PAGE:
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Welcome to the Encyclopedia of Science Fiction, Fourth Edition. Some sample entries appear below. Click here for the Introduction; here for the masthead; here for Acknowledgments; here for the FAQ; here for advice on citations. Find entries via the search box above (more details here) or browse the menu categories in the grey bar at the top of this page.

Site updated on 18 May 2022
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O'Neill, Louise

(1985-    ) Irish journalist and author whose first novel, the Near Future Young Adult Dystopia Only Ever Yours (2014), posits a world where women are raised as breeders, selected for their physical beauty and decorousness when addressed by males, as concubines, or "chastities" (which is to say teachers of young females) (see Feminism; Women in SF). The intense interactions of teenage girls awaiting their fate are at points reminiscent of those depicted in Kazuo Ishiguro's ...

Redgrove, Peter

(1932-2003) UK poet and author, married to Penelope Shuttle. His first work of sf interest was "Mr Waterman" for Paris Review #29 in 1963, although he contributed occasionally to New Worlds, including a fantasy poem later published as The God-Trap (1966 chap). His first novel, In the Country of the Skin (1973), is a metaphysical fantasy; he remains of sf interest mainly for his later novels, two of which – The Terrors of Dr Treviles: A Romance (1974), which involves some metaphysical ...

Mullally, Frederic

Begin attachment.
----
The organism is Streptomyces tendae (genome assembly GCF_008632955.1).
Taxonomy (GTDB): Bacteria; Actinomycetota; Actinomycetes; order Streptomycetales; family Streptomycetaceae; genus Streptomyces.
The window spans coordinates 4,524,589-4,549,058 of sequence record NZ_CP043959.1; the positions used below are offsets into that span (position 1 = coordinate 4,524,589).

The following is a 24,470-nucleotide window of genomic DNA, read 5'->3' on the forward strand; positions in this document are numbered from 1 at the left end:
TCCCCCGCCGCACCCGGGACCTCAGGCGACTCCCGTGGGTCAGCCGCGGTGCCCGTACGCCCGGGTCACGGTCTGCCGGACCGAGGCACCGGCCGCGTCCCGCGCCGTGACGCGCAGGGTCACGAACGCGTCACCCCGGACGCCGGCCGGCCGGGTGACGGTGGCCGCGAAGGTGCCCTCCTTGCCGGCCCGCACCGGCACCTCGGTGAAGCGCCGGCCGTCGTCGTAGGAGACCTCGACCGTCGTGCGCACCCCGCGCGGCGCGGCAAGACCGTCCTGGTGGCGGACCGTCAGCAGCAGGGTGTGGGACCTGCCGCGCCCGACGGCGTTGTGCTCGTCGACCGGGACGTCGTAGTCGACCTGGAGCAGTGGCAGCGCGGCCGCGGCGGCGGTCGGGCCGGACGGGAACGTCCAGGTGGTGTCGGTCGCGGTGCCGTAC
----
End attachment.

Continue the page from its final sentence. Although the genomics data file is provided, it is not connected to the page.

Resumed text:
(1918-2014) UK journalist, publicist and author whose only sf novel – after the borderline Oh! Wicked Wanda (1970) – is Hitler Has Won (1975), based on a Comic strip in Penthouse Magazine; an a competent presentation of what has become a very common Alternate-History vision of history (see Hitler Wins). Mullally's particular explanation for Hitler's victory involves an early assault on Russia. [JC]

Idol, Billy

(1955-    ) Stage name of UK pop star William Michael Albert Broad, who merits mention here only on account of his album Cyberpunk (1993), a punk-electronica concept album inspired by Idol's reading of William Gibson's Neuromancer. Many of Idol's earlier rock-punk songs are catchy, and some have proved enduring, but this album is very bad. [AR]

Saccomanno, Guillermo

(1948-    ) Argentinian Comics scriptwriter, poet and author, active from the early 1970s. He is of broad genre interest for his fifth novel 77 (2008; trans Andrea G Labinger 2019), where Kafkaesque topoi (see also Fantastika) markedly enrich a memoir-like narrative focused on the beginning of the Videla dictatorship in Argentina in 1977; Cámara Gesell (2012; trans Andrea G Labinger as Gesell Dome 2016) massively expands and complexifies its predecessor, incorporating ...

Langford, David

(1953-    ) UK author, critic, editor, publisher and sf fan, in the latter capacity recipient of 21 Hugo awards for fan writing – some of the best of his several hundred pieces are assembled as Let's Hear It for the Deaf Man (coll 1992 chap US; much exp vt The Silence of the Langford 1996; exp 2015 ebook) as Dave Langford, edited by Ben Yalow – plus five Best Fanzine Hugos and one Semiprozine Hugo for his self-produced news magazine, Ansible (which see). His one ...



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